In their opinion, companies, citizens and administration are very reluctant to adopt this type of open software and open educational resources.

It is necessary to generate a good curriculum based on open technologies and resources and generate strategies to keep it updated on a permanent basis, to avoid that the curriculum becomes obsolete with the passage of time.

On the other hand, they consider it is necessary the curriculum to be complete (include resources for all areas of competences) and that it must be accompanied by a guide of recommendations for its adoption. Especially institutions and governments should find it easy to implement.

  • What do you hope from the open-ae project? 

We hope we will find an easy path to help people, collectives and governments to use and promote FLOSS. Building an international community will help, for sure.


Created in 1998, is a Swiss foundation located in Geneva. Since the beginning we have been working to promote eCulture, namely good citizenship practices and digital literacy in the digital age. We are a team of experts, researchers and teachers, who are involved in training centers, international research and innovation programs, events (conferences, workshops, hackathons) and publications. With a strong Free license / software culture and online collaborative attitude, have at its core values the knowledge sharing, digital native cultures, folksonomy, wikinomy and online collaboration. We are a research and education center promoting an efficient and ethical use of the technology, while having a responsible behaviour in the digital environment.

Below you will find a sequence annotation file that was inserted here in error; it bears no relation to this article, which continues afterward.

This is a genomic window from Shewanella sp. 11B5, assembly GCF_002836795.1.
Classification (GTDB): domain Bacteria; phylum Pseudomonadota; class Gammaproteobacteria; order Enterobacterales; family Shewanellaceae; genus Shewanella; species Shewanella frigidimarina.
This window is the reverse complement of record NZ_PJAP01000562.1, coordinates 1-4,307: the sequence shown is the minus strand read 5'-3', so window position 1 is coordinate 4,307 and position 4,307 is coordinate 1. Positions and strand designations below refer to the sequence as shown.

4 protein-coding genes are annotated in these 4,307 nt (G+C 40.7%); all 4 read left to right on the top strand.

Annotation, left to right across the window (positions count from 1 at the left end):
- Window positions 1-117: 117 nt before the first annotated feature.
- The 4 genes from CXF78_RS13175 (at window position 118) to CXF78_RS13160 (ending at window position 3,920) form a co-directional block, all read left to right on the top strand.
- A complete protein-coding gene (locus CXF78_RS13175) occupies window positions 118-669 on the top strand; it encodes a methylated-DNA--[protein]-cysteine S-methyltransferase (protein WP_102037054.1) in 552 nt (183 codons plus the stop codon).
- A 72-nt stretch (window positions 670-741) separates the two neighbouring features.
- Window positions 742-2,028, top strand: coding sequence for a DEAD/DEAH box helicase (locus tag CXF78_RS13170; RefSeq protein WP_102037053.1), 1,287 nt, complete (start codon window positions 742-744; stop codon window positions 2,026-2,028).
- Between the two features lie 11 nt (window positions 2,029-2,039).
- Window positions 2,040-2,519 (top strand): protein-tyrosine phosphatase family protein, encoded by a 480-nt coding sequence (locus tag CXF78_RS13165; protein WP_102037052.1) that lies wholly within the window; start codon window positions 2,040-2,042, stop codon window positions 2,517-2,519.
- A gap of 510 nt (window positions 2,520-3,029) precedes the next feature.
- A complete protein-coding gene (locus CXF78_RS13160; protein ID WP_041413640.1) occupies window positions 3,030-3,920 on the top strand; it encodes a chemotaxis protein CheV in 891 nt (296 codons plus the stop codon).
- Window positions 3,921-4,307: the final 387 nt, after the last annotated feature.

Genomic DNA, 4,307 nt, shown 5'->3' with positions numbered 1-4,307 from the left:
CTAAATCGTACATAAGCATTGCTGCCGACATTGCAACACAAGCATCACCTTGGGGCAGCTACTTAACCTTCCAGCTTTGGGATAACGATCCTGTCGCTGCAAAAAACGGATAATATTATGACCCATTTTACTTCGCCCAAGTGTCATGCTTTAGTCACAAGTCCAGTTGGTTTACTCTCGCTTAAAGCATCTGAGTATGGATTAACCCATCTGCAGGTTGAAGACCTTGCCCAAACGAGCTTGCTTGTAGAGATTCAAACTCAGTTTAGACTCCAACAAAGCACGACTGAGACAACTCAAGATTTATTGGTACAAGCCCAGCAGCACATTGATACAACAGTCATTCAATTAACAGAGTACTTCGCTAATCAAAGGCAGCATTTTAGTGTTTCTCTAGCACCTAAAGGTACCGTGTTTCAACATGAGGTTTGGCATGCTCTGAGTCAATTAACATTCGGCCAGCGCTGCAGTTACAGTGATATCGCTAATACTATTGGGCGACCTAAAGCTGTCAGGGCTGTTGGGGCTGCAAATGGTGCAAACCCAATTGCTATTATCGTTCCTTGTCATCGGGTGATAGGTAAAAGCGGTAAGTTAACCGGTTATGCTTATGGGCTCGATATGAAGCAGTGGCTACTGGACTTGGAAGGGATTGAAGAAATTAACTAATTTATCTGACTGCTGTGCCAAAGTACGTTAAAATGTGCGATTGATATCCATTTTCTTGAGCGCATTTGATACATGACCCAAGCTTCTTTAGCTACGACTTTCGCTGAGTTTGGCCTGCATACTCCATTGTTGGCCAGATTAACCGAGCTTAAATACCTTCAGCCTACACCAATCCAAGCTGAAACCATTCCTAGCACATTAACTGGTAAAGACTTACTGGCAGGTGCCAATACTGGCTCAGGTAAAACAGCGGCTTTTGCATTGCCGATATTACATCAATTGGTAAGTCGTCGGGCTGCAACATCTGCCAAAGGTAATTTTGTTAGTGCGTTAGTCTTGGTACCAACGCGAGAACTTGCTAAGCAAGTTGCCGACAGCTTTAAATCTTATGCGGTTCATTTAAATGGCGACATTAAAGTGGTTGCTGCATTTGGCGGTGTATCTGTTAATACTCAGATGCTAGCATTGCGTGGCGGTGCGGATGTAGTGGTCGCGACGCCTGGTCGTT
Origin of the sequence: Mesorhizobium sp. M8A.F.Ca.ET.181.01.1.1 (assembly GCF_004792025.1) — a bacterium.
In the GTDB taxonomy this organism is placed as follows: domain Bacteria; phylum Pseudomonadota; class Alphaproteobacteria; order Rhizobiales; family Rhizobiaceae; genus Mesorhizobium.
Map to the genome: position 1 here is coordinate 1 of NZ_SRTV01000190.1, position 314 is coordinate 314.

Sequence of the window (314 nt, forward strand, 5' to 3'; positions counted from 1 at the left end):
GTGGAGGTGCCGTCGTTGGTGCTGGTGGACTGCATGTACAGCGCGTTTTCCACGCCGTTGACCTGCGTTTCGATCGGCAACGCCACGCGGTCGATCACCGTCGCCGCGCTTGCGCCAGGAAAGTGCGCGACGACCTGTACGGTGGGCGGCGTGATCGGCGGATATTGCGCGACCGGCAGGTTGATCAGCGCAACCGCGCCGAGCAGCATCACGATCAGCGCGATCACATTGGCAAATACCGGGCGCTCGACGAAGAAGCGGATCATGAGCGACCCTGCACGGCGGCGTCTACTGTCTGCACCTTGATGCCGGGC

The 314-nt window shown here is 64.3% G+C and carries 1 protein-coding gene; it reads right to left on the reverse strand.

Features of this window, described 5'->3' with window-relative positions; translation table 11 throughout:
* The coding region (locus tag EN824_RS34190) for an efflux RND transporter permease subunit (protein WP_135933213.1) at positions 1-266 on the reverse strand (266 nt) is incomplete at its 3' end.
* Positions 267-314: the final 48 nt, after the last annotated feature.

We have a passion for disruptive innovation (the TEDxGeneva conferences are one example of that) and Wikis (we love Wikis and Wiki-like platforms). is working on commons oriented netizenship based on free and open source software, open licensing and we have a collaborative book (see more at and that explains their fundamentals.

  1. What if the background of in free and open source (FLOSS) technologies? 

We have been campaigning for more ethical and socially conscious internet and technological usage for many years. We frequently go to schools and universities to raise awareness and promote the intentional usage of digital devices as well as advocating for the open culture movement (see more at ). Our latest campaign included open session with Richard Stallman who previously had a TEDxGeneva talk and is a member of the scientific committee.